5. System Optimisation

Theo Wilson -

Due to the versatility and dynamics of the LONESTAR system there may be some instances when the spectral output can become crowded and difficult to read.  This is a result of many variables but various adjustments can be made to optimize the spectral output. 

 

No Peak – If a system produces no peak at all a number of issues could be the cause and can show itself in a number of ways which are listed below: 

  • When running the system at 0 % DF, if there is simply a noise line at or around 0 au in height with no sign of a peak this indicates there are no ions passing through the chip to the detector.  To rectify, first, check the main pump or regulator is on and flow is present in the system.  Second, check whether the mode of operation requires some fixtures to be removed or replaced.  In an extreme situation the particulate filter could be blocked and may need replacing.
  • Sometimes when running at 0 % DF there is a peak but when running at elevated DF values the peaks are no longer observable.  This is due to ion attenuation and is a perfectly normal phenomenon related to the size of the sample analyte passing through the device and its concentration.  Large molecular ions will give a response over the full range of DF values whereas small ions will only have a short range.  To overcome these problems try focussing the DF value from 25 to 45 % in order to observe the smaller ions.  
  •  When running the system at any DF value, if the response is a flat line at or around 10 au then an OWLSTONE technician should be contacted.  This may indicate that the FAIMS chip is damaged – although this is extremely rare.

  

System saturation – this occurs when there too many ions striking the detector plate, and as a result the peak(s) may have the top ‘chopped off’ or clipped, this is caused by the ion count overwhelming the detecting electronics.  Another example of saturation can be observed from peak height and width; if either of these are excessively large then saturation has occurred. 

  • Clipping – When running the system at 0 % DF with no sample flow, if the only peak is clipped then the flow rate is too high.  The needle valve on the LONESTAR exhaust controls the flow rate and this should be adjusted until the correct flow is displayed in the software.  The pressure within the LONESTAR will also change as the flow is decreased, check the pressure reading and adjust to the required set point.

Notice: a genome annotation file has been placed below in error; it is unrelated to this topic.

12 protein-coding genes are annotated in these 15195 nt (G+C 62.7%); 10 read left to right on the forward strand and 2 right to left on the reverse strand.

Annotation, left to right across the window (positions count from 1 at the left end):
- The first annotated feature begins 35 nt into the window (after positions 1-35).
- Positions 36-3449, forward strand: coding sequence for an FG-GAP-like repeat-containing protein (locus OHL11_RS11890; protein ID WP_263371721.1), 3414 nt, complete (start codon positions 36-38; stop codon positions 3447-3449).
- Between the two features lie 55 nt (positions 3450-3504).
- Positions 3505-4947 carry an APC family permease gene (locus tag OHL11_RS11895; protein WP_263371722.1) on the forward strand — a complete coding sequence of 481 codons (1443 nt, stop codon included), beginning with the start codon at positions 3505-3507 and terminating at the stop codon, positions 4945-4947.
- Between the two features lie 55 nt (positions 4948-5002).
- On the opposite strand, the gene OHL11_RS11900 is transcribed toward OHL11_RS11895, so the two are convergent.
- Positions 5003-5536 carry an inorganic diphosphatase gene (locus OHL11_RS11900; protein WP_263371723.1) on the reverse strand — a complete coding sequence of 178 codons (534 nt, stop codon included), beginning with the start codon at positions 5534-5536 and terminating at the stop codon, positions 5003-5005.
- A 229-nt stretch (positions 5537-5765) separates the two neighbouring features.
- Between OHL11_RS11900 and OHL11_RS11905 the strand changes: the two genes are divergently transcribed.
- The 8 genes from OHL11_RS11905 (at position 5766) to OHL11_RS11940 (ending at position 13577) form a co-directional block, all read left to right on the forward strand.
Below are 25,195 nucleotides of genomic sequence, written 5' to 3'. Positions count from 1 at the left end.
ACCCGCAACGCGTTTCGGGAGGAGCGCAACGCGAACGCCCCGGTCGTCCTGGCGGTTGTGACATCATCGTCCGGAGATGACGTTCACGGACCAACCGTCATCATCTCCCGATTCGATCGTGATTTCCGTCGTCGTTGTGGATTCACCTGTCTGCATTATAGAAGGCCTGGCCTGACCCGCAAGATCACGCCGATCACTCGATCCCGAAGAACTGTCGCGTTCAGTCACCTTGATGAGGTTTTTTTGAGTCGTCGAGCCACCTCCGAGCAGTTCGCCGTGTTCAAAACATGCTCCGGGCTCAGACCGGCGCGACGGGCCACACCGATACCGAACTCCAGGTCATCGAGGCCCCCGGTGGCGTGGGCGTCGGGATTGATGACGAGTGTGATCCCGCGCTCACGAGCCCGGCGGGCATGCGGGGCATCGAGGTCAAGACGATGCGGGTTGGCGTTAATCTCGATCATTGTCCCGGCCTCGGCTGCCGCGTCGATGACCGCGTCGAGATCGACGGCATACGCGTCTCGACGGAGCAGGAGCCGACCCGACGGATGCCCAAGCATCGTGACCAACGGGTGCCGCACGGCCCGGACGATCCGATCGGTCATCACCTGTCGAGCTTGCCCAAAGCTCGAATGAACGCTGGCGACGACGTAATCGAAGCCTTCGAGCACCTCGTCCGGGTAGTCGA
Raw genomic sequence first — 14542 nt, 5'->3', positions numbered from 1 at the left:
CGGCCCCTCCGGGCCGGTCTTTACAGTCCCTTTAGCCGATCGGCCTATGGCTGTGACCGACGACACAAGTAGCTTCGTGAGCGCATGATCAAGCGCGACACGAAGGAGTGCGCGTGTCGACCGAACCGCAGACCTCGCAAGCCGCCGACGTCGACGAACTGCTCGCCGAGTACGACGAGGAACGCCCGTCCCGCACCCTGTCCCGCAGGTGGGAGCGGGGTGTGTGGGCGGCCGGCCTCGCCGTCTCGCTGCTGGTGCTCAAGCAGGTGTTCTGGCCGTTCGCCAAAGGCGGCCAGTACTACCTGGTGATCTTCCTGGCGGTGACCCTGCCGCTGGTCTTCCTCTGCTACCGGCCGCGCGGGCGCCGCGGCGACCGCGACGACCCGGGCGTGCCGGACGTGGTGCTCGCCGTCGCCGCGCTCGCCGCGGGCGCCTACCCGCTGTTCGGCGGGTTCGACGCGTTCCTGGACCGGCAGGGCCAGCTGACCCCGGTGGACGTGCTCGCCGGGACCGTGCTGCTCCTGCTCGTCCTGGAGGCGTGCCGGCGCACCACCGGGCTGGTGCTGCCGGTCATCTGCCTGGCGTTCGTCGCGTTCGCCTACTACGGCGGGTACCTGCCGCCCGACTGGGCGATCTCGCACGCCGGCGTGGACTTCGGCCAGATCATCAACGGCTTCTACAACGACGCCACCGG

Clipping – When running the system at 0 % DF with the sample flow on, if the only peak present is clipped this may indicate a very high concentration of sample vapour entering the system.  Check the sample and reduce to the lowest setting (lowest flow) in steps until the signal no longer clips. 

  • Excessive peak size – When operating the system at DF values of 30 % and above, if any peak within the positive section of the compensation voltage sweep is wider than 2V at the peak base and over 7 au in height this could be obscuring extra information.  Either reduce the flow rate as covered in the Clipping instructions above or reduce the sample concentration.  This can be done by preparing the sample at a lower concentration or splitting off some of the analyte before the LONESTAR sample inlet.   Turn down the sample wheel, in steps until this peak has reduced sufficiently.

 

Peak Mirroring – In extreme circumstances the peak in one polarity can be large enough to impact on the opposite polarity spectrum.  This is due to high ion concentrations of one polarity interfering with the detection electronics.  Mirroring is only detrimental if there is information in both detection polarities with one polarity overwhelming the other. 

  • Mirroring – High ion counts can be limited by changing the sample flow through the sample wheel, as mentioned in the clipping section, and by changing the main pump voltage or flow.

 

Minimal Peak Movement – All peaks within the spectral window should move left or right as the DF values are increased.  Very few ions will remain on a straight line in the spectrum, such an observation may indicate a problem (charged particulates may be an exception to this rule).  

  • If a peak that does not move left or right is genuine then its height and width will change with increasing DF value.  This can be monitored using the offline software where the integrated ion current should show a general downward trend.  If, however, this result is constant it may indicate the RF generation stage has broken and needs repair.
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